Krampus: The Reckoning Info
Krampus: The Reckoning Review
Synopsis:Zoe, a strange child, has a not so imaginary friend Krampus, who is the dark companion of St. Nicholas.
Krampus: The Reckoning (2015) is an American horror Christmas film that contains nudity, sexual content, bad language, and violence. Director and screenplay writer Robert Conway (Exit to Hell (2013), Redemption (2009), The Encounter (2015)) did not succeed shooting this film in Arizona, USA. The movie had the potential of becoming something memorable with a nice storyline, but the film suffers from terrible CGI effects and a slow pace that appears as though someone is staggering to walk. The actors performance was below standards as there is more Genuity in newcomers and passion. I gave this movie a two because the last 20 minutes was not terrible as it displays a backstory but still contains an awful pace and plot. I have mentioned in several other reviews, the only reason I sit through a movie that makes me want to sleep from viewing the opening scenes is because I like to watch the film through to see if there is, at least, one good thing about the movie.
Zoe Weaver (Amelia Haberman - The Toy Soldiers (2014)) is a quiet, young girl that moves from one foster home to another with her small collection of dolls. One of her dolls is named Krampus and Zoe uses Krampus, who is possessed by an evil spirit to hurt those who have done her wrong or got her angry. Zoe soon ends up under the care of Dr. Rachel Stewart (Blind People (2010), Kidnapped Souls (2012), The Encounter (2015)) in a children’s hospital. Rachel suspects something is up with Zoe and is determined to get an answer. The storyline could have been a hit if the movie was executed with the right team in hand but the movie lacks so many things. It had plot holes, mishaps, goofs, bad special effects, and a young actor that performed better than the older ones. Overall, stay clear of this movie because it was an utter waste of time.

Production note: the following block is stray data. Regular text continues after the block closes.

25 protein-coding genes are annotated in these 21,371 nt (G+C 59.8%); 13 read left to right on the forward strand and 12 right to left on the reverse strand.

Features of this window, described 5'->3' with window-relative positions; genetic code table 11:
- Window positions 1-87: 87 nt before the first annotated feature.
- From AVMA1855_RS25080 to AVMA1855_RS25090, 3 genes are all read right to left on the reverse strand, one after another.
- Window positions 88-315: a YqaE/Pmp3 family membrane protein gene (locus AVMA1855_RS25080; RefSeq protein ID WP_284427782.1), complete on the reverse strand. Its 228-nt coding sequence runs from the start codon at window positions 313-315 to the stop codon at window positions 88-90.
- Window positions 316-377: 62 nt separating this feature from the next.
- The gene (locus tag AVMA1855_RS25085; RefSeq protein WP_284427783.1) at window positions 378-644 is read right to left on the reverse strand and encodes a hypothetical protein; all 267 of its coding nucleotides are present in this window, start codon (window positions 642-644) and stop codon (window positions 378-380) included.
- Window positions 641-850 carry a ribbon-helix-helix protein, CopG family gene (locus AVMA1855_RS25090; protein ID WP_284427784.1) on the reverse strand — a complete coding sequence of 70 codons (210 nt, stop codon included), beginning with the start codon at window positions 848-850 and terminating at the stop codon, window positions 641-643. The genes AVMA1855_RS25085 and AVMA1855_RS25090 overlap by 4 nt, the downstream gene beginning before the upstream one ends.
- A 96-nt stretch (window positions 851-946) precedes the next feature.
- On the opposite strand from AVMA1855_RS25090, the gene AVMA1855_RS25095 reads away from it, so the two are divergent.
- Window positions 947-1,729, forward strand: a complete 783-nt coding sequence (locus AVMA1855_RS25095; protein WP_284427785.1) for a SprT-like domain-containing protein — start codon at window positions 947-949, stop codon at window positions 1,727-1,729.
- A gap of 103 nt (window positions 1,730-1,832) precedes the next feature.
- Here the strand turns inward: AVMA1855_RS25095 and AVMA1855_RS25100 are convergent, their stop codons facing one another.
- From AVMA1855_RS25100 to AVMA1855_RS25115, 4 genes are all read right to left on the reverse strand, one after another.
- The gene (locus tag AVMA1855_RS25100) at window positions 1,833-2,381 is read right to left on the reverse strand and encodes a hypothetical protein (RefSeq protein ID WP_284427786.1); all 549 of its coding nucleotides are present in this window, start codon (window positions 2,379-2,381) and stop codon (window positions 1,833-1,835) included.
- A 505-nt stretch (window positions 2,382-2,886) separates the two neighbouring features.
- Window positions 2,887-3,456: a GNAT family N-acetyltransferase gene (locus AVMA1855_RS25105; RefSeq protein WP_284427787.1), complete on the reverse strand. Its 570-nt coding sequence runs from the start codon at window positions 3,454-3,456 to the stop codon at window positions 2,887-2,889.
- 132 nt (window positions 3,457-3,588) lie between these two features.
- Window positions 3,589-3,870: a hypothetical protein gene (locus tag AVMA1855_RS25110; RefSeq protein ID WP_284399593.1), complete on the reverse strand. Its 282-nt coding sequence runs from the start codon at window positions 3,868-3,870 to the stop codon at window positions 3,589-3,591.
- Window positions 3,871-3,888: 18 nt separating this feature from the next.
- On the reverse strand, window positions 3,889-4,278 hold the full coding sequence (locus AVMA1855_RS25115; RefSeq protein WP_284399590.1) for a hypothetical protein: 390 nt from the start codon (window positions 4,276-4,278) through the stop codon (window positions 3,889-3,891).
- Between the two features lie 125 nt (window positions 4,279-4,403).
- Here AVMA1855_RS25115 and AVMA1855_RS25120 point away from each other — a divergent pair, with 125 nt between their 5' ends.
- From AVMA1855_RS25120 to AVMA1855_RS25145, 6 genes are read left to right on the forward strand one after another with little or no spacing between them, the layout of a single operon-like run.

Original Title: The Hunted
Runtime: 90 minutes
Total Avg. Votes: 17
Writers: Owen Conway, Robert Conway
Director: Robert Conway